First up is V/H/S, an anthology flick whose framing device is a group of rowdy guys who take a break from filming their chaotic antics to break into an old house to steal one videotape. As most of the group separates to search the place(that only has a seemingly dead man as it's occupant), one guy starts watching the five videotapes that make up most of the film.
A lot of those stories have groups of friends looking for trouble and finding more than they could handle,such as a trio of college kids picking up a pair of girls,one of whom turns out to be less than human and a four pack of buddies heading for a Halloween party but stumbling into the wrong house in more ways than one. Different types of video taping are showcased,from online video chats to handheld cameras and even a hidden eyeglass spy cam.
I saw this film over the weekend by chance(and it was late at night,making the experience extra spooky) and found myself impressed by the ingenuity of the multiple film makers on board here. While the found footage formula can get very routine these days and the horror anthology a rather old staple, this merging of both had real moments of startling creativity and suspense. A sequel was recently made and I'm more than willing to see if it stands up to the previous eerie effort:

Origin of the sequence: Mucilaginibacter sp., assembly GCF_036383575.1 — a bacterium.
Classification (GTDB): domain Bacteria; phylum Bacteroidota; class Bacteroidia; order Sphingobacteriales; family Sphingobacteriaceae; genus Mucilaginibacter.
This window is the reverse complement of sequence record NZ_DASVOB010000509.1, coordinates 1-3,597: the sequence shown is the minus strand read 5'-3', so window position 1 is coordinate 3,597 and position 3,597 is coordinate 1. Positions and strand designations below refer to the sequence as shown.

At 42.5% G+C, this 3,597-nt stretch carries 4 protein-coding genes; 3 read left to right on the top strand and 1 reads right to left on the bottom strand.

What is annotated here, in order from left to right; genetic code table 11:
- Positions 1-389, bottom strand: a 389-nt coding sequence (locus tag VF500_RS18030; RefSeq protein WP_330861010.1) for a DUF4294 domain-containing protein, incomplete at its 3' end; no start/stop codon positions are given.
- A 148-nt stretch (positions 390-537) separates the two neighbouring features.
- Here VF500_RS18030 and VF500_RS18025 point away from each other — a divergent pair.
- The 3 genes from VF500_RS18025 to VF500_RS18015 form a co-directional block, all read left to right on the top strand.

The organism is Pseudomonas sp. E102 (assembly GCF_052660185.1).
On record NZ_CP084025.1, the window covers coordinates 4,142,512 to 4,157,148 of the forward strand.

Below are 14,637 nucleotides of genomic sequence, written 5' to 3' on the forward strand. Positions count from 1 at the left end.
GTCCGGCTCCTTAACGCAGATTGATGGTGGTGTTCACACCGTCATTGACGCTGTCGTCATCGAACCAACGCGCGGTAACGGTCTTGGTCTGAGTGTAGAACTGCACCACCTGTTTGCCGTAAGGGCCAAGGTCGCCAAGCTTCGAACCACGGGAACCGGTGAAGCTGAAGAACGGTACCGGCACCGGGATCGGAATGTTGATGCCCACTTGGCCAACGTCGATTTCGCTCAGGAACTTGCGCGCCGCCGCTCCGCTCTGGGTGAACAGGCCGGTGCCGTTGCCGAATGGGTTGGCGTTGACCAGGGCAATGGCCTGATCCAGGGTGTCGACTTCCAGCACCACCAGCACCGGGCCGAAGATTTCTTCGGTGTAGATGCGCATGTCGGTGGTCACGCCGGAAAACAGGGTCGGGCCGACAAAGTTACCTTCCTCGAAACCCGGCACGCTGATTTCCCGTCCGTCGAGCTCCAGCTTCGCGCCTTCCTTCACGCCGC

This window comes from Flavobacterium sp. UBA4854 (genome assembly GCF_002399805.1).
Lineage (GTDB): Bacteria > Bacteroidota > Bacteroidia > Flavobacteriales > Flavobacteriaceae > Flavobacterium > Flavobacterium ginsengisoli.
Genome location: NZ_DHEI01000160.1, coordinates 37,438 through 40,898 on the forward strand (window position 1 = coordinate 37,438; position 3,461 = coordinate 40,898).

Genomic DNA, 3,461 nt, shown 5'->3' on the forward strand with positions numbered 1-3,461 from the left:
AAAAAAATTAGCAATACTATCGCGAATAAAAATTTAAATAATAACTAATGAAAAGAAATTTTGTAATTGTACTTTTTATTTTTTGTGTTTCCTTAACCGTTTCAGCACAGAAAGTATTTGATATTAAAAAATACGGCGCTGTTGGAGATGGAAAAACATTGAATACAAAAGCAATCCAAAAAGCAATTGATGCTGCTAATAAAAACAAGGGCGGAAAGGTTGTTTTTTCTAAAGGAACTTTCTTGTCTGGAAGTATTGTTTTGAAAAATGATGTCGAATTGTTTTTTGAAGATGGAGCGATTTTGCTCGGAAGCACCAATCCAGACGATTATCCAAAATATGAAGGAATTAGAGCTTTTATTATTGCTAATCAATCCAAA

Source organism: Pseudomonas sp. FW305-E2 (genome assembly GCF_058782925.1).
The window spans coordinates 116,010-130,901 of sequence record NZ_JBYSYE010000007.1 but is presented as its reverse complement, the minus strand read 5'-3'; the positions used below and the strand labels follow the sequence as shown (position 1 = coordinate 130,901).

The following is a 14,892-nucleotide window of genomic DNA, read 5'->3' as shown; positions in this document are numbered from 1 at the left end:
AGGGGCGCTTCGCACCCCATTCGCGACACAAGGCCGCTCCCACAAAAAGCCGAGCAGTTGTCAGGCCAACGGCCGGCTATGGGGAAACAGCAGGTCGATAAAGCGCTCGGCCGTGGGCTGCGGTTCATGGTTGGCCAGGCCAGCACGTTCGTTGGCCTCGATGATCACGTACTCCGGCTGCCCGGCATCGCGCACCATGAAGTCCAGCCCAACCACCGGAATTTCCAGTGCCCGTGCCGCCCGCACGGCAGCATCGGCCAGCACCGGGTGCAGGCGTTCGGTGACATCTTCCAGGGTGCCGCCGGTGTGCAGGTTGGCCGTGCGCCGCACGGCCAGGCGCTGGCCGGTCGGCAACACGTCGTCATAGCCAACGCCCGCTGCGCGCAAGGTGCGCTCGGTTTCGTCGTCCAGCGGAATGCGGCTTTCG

The cast of this movie is pretty impressive with the likes of Alfred Molina,Ray Liotta, Amanda Peet,Rebecca De Mornay and John Cusack who acts his little heart out here. The set-up of this story line is smarter than the average slasher film and while it wasn't a big hit when it first came out(it did make some money but not a lot of impact, pop culture wise), I feel that it's very underrated and deserves another look at and appreciation of:
The main story of Demon Knight has a mystery man on the run(Will Sandler) hiding out at a run down motel from a creepy "Collector"(Billy Zane,in fine villain form) and who winds up having to recruit one of the locals(Jada Pinkett) to help him battle the forces of evil. Much like the early seasons of the cable show, it's gruesomely funny but scary smart as well.
I have great memories of this movie,since I saw it at a midnight preview thanks to the NYC Fangoria convention that year,where I meet two of the screenplay writers(Ethan Reiff and Cyrus Voff)and the screening was attended by one of the film's co-stars,B-movie legend Dick Miller. Also, if you're in the mood for a good old fashioned gore fest with a heap of humor and characters worth cheering on, Demon Knight fills the bill nicely:
Whatever you watch tonight, I hope it's a great scary time had by all. Even if you do go for the traditional Friday the 13th fare, maybe that will spark some fresh conversations with your usual gang of fiendish friends: